In the late '60s Sydney Lewis Jr. shoplifted; now he hires guards to protect his chain of stores from nimble-fingered thieves.
Once a long-haired college radical, Lewis decried the capitalist system. Today, his hair short, he sits in a suit behind a desk computing sales figures, the tape from his adding machine curling down to the carpet.
Though he was the oldest son in a wealthy Richmond family (his father is a well-known philanthropist and businessman who began Best & Co.), the younger Lewis lived for 18 months in a modest trailer, traveling around the country. He and his father didn't speak; now they do.
Today, almost in spite of himself, Sydney Lewis Jr. is getting rich.
A former graduate student in economics at MIT (his undergraduate degree in math came from Washington and Lee), Lewis hurled abuses at the establishment in the late '60s and early '70s. In 1972 he arrived in Washington to help a friend dabble in real estate in the Adams-Morgan neighborhood. Eventually he bought a big building that housed a furniture store and opened a drug paraphernalia and clothing store.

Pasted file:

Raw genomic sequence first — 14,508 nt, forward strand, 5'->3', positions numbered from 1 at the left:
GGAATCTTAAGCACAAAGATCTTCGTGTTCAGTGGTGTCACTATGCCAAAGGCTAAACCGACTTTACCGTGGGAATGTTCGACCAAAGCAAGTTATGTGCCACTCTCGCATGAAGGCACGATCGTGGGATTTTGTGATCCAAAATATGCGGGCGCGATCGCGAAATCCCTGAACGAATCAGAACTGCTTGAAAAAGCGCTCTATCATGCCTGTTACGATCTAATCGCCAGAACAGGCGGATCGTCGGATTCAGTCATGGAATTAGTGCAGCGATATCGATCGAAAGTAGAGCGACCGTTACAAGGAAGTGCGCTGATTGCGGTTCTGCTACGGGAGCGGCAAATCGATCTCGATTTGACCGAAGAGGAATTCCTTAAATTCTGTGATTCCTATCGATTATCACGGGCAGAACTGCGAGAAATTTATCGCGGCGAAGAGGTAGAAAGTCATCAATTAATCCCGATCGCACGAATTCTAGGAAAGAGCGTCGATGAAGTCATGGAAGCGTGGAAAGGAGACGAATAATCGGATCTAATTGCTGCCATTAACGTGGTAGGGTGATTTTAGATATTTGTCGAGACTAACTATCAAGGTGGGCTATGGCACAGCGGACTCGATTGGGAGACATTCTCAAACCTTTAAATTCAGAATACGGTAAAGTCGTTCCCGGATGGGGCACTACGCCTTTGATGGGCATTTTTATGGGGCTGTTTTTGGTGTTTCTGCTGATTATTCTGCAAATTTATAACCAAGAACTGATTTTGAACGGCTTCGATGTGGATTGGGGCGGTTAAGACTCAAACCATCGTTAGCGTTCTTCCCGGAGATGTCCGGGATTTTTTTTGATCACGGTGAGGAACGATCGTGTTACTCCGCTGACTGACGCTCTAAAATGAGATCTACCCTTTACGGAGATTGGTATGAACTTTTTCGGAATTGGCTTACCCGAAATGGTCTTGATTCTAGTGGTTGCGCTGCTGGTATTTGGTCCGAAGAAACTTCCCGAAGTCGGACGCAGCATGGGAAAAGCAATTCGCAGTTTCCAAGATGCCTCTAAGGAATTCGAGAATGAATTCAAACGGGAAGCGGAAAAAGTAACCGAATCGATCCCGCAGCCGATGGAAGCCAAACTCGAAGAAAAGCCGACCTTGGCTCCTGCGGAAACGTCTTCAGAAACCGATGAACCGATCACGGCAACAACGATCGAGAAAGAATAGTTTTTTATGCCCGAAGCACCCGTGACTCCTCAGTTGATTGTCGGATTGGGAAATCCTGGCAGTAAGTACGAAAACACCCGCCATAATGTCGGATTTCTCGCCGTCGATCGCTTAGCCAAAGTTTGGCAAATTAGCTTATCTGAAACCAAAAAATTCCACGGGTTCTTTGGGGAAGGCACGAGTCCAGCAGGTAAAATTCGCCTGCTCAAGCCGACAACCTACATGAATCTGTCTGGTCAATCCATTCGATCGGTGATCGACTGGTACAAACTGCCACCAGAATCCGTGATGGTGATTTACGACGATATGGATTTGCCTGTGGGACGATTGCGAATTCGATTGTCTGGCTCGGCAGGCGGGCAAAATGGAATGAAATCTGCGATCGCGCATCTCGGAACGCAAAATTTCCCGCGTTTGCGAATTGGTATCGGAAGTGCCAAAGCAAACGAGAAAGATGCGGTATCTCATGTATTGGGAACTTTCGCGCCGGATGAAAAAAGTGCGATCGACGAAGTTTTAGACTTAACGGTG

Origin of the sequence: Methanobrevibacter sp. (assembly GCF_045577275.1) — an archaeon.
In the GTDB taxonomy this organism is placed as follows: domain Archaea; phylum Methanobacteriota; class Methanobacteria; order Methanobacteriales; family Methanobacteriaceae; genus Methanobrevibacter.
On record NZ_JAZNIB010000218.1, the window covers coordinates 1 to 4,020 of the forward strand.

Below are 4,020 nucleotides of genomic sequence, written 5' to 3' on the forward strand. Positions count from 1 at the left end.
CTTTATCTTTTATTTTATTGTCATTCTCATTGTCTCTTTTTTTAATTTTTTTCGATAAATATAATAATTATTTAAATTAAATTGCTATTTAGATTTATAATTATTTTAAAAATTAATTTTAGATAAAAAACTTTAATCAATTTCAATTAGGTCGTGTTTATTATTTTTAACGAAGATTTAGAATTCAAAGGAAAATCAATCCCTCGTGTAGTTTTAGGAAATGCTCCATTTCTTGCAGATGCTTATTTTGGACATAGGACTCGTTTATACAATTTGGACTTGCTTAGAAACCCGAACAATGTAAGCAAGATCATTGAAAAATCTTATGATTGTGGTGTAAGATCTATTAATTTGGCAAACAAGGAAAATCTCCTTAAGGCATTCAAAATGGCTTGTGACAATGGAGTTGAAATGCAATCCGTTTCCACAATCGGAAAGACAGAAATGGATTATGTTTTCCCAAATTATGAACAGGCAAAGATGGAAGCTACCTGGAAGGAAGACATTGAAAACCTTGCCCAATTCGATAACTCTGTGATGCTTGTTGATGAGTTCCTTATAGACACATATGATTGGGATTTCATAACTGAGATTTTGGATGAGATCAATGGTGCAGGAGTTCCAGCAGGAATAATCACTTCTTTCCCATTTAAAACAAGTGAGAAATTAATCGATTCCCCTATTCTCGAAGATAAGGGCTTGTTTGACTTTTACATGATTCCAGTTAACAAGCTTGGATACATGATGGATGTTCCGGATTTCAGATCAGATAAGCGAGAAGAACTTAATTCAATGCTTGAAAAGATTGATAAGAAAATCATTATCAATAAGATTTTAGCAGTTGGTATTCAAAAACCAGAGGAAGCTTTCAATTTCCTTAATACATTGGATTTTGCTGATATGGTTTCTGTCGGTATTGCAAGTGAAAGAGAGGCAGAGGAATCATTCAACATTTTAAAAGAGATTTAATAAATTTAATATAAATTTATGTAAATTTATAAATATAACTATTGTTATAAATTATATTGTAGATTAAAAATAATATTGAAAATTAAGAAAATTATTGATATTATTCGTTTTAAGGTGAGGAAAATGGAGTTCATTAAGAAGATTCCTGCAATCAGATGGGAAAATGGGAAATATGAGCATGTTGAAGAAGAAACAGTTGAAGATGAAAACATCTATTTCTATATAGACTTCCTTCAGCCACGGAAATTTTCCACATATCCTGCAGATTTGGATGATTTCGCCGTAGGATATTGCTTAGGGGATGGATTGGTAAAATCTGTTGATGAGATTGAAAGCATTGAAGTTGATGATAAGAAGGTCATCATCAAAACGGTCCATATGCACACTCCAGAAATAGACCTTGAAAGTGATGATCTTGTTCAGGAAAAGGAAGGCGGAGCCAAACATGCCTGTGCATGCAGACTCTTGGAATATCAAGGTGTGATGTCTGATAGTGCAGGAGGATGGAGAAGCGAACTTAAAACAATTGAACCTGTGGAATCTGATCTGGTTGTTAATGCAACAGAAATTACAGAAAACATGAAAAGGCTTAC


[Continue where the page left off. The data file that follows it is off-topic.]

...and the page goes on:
"What happened was my business grew and grew, and I had to start dealing in credit and all of a sudden I was in the middle of it. I had no choice," says Lewis. "I started working 18 hours a day, but I didn't know it was going to be a prison . . ."
It's a profitable prison, a chain of five outlets called The General Store. When Lewis saw how well jeans sold, he dropped the dope-smoking implements and concentrated on selling clothes at discount. He cut overhead by locating in low-rent neighorhoods and by eschewing the decorations and frills that cost other stores money. In 1978 his stores sold about 400,000 basic Lee and Levi's jeans at $9.98 each.
"We more than doubled our volumn each year for the last three years," Lewis says. He pays himself $25,000 out of profits and plows the rest back into his mini-empire of five stores. "We believe Washington can handle 11 stores, and we like Philadelphia as a second city.
"A lot of people want to see me as a radical, a do-gooder. But selling jeans was just a wedge into the market; it's my gimmick. I said when I was 35 I was going to buy a camper and hightail it out of here. I've only got 11 months left, and I don't see that as a feasible situation."
But Lewis (he recently married a blues singer who once worked in his stores) figures if his adding machine is correct, it'll only take five more years before he can "let the business run without me so I can look for something else to do."